C. On the Origin of Species

Rare first edition of Charles Darwin’s On the Origin of Species, the book that changed the way we look at the world, 1859.

This book was acquired by the Museum through the generous support of the National Heritage Memorial Fund and the Charles Hayward Foundation.

The secret of life

Charles Robert Darwin (1809–1882).

Charles Robert Darwin (1809–1882).

This is a rare first edition of Charles Darwin’s On the Origin of Species, the most important book in biology, in which he describes his theory of evolution by natural selection.

Mind of a genius

The first evolutionary tree sketched by Darwin in 1837 beneath the words ‘I think’.

The first evolutionary tree sketched by Darwin in 1837 beneath the words ‘I think’.

The book explained how new species evolve. Tiny variations between individuals can give one or the other a competitive advantage, Darwin argued. Generation after generation those tiny advantages are passed down, or selected, until the species eventually changes. Sounds simple to us now but at the time it was truly radical.

Instant bestseller

Darwin caricature, Punch, magazine, 1882.

Darwin caricature, Punch, magazine, 1882.

Most people then believed God had designed all living things. Suggesting otherwise went against everything they thought they knew.

A global debate erupted both among scientists and the public. Still the book sold out on the day it was published. Darwin created five more updated editions in his lifetime. But this wasn’t the original plan.

Change of plan

Charles Robert Darwin (1809–1882).

Charles Robert Darwin (1809–1882).

Darwin had not meant to publish as early as he did. He’d spent 20 years agonising over every detail, and had only just persuaded himself to publish his thoughts as a weighty academic book called Natural Selection. His work was cut short in 1858 when it seemed he’d been beaten to it.

Going public

Alfred Russel Wallace (1823–1913).

Alfred Russel Wallace (1823–1913).

Darwin received a letter from naturalist Alfred Russel Wallace, outlining exactly the same theory. Darwin panicked and colleagues advised a joint presentation to the Linnean Society.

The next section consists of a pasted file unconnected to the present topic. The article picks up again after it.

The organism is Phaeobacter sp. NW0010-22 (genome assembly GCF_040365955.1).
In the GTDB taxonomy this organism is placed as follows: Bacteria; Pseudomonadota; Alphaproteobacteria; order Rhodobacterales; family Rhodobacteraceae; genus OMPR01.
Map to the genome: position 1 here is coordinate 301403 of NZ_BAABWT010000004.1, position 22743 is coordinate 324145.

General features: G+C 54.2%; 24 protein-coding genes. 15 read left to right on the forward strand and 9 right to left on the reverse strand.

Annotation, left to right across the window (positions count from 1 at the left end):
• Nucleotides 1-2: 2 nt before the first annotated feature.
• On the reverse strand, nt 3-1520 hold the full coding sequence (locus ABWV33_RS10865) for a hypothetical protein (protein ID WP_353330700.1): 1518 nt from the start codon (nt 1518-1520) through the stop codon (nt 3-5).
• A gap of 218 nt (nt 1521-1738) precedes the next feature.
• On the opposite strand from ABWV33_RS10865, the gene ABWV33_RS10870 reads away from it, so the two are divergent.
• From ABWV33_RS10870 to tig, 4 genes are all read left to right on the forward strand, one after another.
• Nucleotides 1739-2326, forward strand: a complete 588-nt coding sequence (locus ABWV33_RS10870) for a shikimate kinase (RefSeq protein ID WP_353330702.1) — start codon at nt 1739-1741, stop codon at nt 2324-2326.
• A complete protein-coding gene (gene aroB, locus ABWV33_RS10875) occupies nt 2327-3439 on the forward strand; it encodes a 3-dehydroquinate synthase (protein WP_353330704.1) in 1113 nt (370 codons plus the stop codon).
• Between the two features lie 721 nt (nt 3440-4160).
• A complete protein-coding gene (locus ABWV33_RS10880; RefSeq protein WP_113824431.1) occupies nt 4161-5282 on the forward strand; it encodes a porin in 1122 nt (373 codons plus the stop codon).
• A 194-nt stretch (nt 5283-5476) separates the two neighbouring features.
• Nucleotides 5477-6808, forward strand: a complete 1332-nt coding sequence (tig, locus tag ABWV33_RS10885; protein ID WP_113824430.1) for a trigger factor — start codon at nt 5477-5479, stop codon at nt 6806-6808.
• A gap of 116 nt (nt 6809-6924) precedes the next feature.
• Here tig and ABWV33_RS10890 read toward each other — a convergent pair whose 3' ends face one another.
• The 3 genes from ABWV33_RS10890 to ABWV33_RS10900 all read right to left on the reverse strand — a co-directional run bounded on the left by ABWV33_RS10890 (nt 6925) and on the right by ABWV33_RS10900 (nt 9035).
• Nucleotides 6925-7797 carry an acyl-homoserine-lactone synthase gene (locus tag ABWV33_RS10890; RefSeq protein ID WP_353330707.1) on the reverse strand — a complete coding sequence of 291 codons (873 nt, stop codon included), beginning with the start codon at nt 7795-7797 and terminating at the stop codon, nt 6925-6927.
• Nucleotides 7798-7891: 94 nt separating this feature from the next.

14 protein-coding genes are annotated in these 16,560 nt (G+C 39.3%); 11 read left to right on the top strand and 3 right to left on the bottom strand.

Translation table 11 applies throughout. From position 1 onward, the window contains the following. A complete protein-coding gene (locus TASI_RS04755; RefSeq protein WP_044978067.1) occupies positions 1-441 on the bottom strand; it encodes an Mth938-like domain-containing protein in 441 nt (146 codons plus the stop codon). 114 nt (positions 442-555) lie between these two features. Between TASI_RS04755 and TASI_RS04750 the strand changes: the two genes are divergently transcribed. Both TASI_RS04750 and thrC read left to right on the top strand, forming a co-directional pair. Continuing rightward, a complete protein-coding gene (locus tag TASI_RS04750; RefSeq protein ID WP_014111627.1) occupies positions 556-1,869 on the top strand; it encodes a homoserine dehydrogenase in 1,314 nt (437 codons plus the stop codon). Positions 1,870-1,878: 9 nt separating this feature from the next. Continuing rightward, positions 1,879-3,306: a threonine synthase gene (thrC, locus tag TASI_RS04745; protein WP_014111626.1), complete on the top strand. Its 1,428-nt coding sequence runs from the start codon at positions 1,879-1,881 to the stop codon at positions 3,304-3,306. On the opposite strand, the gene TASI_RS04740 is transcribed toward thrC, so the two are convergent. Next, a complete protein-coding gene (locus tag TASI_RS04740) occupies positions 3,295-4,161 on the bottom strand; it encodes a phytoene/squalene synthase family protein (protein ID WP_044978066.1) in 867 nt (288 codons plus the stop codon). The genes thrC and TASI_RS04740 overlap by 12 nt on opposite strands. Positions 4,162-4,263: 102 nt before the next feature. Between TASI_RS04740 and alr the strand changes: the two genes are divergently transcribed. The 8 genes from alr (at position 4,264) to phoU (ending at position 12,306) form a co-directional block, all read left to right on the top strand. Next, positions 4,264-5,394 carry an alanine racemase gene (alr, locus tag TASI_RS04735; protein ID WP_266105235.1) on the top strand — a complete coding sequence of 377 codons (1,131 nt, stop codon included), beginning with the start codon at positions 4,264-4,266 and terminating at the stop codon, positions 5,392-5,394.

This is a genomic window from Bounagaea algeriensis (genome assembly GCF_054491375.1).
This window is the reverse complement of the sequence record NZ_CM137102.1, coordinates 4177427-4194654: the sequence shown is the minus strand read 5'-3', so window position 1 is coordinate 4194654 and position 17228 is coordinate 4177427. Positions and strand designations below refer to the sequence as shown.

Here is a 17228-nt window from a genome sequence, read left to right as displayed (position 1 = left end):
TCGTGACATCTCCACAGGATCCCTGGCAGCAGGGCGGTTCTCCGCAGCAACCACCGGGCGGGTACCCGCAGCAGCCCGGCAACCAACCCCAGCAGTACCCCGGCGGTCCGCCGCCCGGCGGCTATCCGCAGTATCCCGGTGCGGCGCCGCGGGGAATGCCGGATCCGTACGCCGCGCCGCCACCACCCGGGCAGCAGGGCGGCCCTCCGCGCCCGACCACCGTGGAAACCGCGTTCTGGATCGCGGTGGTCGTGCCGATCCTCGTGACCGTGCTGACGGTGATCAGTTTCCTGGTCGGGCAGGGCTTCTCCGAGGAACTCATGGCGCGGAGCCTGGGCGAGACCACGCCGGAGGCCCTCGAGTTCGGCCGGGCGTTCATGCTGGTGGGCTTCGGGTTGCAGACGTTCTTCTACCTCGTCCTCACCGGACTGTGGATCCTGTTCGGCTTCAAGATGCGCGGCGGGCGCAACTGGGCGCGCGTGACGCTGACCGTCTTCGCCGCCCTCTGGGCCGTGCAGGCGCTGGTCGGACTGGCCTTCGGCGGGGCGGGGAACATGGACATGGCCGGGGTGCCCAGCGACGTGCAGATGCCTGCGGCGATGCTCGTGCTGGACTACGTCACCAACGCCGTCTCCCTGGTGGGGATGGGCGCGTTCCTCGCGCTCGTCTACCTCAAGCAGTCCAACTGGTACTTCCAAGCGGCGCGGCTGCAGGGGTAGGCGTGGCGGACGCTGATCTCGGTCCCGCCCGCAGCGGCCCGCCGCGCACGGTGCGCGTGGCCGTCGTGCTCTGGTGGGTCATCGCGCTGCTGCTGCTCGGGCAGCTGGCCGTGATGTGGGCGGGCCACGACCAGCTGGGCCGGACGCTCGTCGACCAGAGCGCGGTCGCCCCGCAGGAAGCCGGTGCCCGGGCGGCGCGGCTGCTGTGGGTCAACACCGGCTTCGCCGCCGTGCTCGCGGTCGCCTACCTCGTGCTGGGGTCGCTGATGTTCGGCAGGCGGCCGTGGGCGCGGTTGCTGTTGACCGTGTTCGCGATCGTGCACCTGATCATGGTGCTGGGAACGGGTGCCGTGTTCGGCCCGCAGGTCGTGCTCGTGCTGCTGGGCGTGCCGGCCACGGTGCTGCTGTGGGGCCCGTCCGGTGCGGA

Neither Darwin nor Wallace was at the meeting on 1 July 1858. Darwin was grieving the death from scarlet fever of his young son Charles and Wallace, who was on a collecting expedition in remote Indonesia, only heard about it later.

Back on track

Darwin’s desk, Down House, Kent.

Darwin’s desk, Down House, Kent.

Darwin then pressed ahead, and on 24 November 1859 he published a short version of his book with the full title On the Origin of Species by Means of Natural Selection, or the Preservation of Favoured Races in the Struggle for Life.

Its success may partly have been the conversational rather than academic writing style.

Global success

Japanese translation of On the Origin of Species, Shu No Kigen, Tokyo, 1914.

Japanese translation of On the Origin of Species, Shu No Kigen, Tokyo, 1914.

Darwin was keen for his ideas to reach as many people as possible and for his books to be read in many different languages.

The book’s influence was so great that within a year it had been published in German. In Darwin’s lifetime it was also translated into Danish, Dutch, French, Hungarian, Italian, Polish, Russian, Serbian, Spanish and Swedish.

Immaculate collection

Photograph of a pile of books by Darwin.

All 16 of Darwin’s books are still in print in various forms and languages.

The Museum’s library holds the world's largest concentration of Darwin’s works. We have 478 editions of On the Origin of Species in 38 languages including Braille.

We are still collecting new translations, but none is as precious as this very first.

Around the Museum

Insect specimen in the Darwin Centre.

Discover how DNA analysis can help scientists identify the difference between one species and another, in the Darwin Centre, in the Orange Zone.